Monday, 27 February 2017

Choosing the Right Form of Dental Sedation for Your Child

Does your child throw a temper tantrum at the word "dentist?" Does he or she refuse to open their mouth for the dentist?
A visit to the dentist office can be unpleasant, even traumatizing to a child.
The sounds of drills, the bright lighting, the unpleasant tasting fluoride and the sensation of the dentist doing work inside the mouth can easily scare children.
Panicking children can make their office visit longer and make the dentist's job harder. Children can also put themselves at greater risk for injury.
This is where dental sedation comes in.
Types of Dental Sedation Treatments for Children
Dental sedation can calm and put a worried child at ease, whereby the dentist can quickly and smoothly do his or her work.
There are many types of dental sedation options available. The best one for your child will be determined by your child's level of anxiety and the dental procedure the dentist will perform on your child.
Oral Sedation
Oral sedation is taken by mouth and is usually administered to the child as soon as they get to the dentist office. This form of sedation can take up to 20 minutes to work and take effect. Oral sedation does not put the child to sleep, but merely calms and relaxes the patient.
This type of sedation is the best choice for very frightened young patients who will be getting a routine dental procedure.
Nitrous Oxide
Nitrous oxide, or laughing gas, is the most common form of pediatric dental sedation. Nitrous oxide is a mixture of nitrous oxide and oxygen that is administered through a plastic mask that is placed over the child's nose. Nitrous oxide helps relax the patient and makes the child experience euphoric feelings. After the dental procedure is completed, more oxygen is added to clear out the nitrous oxide.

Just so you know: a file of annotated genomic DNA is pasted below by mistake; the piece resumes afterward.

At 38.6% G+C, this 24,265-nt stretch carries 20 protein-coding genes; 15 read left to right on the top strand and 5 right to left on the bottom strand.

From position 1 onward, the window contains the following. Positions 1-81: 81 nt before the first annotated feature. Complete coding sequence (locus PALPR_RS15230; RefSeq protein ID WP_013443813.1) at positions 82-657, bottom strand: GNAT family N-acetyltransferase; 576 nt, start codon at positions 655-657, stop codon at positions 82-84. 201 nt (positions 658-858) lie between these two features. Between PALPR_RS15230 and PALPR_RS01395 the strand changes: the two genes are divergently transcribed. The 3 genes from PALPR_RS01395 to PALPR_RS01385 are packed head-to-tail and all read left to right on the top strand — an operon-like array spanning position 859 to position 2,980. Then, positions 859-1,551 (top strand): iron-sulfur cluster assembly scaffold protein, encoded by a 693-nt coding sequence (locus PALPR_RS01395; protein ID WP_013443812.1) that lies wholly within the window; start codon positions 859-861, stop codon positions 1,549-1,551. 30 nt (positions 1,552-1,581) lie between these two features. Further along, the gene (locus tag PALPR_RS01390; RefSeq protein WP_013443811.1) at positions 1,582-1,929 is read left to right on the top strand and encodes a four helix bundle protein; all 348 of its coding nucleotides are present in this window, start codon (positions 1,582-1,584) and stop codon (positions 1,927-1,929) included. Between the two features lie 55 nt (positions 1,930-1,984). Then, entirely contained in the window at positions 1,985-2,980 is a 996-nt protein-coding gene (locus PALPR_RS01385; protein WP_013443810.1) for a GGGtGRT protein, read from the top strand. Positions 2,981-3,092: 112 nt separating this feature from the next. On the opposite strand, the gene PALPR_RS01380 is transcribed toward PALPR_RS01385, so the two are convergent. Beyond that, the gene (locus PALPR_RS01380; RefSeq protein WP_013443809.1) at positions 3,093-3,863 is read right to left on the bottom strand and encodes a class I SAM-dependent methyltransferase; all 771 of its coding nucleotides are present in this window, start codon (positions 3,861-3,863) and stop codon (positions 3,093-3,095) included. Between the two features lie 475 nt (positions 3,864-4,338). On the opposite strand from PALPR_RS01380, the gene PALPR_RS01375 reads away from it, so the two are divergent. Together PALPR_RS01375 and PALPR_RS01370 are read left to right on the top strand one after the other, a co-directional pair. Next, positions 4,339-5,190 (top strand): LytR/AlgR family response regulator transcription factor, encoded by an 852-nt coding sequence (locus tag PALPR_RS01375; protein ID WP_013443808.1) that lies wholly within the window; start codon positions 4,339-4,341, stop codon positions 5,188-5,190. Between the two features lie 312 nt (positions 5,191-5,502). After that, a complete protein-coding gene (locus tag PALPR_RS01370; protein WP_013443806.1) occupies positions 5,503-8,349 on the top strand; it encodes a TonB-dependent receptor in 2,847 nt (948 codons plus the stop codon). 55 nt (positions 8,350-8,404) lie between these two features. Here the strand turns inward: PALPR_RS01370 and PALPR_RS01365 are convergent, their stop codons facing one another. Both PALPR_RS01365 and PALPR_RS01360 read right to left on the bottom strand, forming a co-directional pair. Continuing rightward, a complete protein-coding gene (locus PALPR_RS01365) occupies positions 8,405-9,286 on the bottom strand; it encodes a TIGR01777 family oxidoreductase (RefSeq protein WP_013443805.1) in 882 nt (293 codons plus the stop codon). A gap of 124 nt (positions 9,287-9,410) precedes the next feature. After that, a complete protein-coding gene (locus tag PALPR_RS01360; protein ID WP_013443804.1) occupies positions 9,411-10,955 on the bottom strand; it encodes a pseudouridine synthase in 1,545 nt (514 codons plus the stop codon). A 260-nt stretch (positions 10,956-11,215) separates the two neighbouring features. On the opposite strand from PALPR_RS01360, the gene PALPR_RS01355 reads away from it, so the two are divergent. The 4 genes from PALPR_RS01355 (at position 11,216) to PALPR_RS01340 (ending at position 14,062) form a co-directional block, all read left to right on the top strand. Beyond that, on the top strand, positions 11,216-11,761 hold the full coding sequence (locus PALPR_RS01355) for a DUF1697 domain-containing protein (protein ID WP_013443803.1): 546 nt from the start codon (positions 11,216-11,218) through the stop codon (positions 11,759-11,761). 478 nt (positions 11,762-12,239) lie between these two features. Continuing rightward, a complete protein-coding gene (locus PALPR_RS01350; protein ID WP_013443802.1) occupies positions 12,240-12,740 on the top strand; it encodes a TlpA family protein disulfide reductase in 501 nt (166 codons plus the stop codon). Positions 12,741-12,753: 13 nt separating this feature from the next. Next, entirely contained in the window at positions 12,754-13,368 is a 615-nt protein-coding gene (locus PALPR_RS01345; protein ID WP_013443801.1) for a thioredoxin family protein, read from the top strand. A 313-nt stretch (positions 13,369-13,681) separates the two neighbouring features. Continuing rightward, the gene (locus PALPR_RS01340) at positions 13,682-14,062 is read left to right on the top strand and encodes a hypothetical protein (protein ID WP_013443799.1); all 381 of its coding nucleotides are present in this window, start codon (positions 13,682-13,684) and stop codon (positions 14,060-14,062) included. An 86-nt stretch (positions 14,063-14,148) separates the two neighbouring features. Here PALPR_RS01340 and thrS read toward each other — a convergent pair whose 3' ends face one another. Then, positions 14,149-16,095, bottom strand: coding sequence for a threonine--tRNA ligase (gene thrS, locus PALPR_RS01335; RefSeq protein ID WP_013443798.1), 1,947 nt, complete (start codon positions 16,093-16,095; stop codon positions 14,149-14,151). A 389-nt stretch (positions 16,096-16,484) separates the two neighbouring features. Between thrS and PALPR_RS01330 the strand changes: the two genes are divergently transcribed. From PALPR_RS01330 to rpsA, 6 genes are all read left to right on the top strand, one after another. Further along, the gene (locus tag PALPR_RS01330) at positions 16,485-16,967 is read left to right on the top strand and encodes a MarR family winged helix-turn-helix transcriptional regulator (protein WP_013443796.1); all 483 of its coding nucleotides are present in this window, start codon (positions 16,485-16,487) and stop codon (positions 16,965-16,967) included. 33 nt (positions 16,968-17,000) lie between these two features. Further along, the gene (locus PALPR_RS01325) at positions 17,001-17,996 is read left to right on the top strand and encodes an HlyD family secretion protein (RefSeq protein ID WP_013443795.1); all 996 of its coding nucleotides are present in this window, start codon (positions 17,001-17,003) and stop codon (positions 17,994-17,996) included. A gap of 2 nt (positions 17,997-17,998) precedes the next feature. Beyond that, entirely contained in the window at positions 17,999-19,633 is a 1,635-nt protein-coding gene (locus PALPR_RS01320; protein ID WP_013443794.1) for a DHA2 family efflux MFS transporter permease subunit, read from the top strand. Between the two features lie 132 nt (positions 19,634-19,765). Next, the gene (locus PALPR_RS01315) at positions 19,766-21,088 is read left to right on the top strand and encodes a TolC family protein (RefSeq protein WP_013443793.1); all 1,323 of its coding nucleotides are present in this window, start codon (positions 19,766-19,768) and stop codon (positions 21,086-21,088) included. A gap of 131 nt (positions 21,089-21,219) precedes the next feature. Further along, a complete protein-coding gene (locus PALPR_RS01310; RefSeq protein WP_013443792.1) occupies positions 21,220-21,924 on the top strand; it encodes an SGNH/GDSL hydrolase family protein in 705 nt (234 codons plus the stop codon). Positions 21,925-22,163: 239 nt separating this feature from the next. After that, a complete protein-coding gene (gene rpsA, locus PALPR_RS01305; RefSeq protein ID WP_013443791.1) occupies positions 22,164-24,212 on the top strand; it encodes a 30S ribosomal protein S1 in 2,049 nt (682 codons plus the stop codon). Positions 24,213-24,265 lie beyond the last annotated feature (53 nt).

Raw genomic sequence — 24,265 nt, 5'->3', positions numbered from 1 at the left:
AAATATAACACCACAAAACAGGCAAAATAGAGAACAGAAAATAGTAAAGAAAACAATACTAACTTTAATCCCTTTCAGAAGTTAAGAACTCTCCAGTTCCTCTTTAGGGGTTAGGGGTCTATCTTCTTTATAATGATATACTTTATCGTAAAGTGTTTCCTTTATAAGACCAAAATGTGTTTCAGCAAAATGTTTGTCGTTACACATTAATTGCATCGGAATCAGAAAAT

This kind of dental sedation is the best option for most nervous, young patients who are visiting the dentist for a simple, quick, routine dental procedure.
Intravenous Sedation
Intravenous sedation is administered into the child's veins via needle. This needle is typically inserted into the back of the child's hand. As many children are afraid of needles and the pain they cause, nitrous oxide is usually administered beforehand to relax and put the child asleep.
A breathing tube is also inserted into the patient's throat to aid in regular breathing while the child is asleep during the dental procedure.
This is the most common sedation treatment for young patients who require intensive dental work, such as surgery. This form of sedation will put the patient to sleep rather than relax them.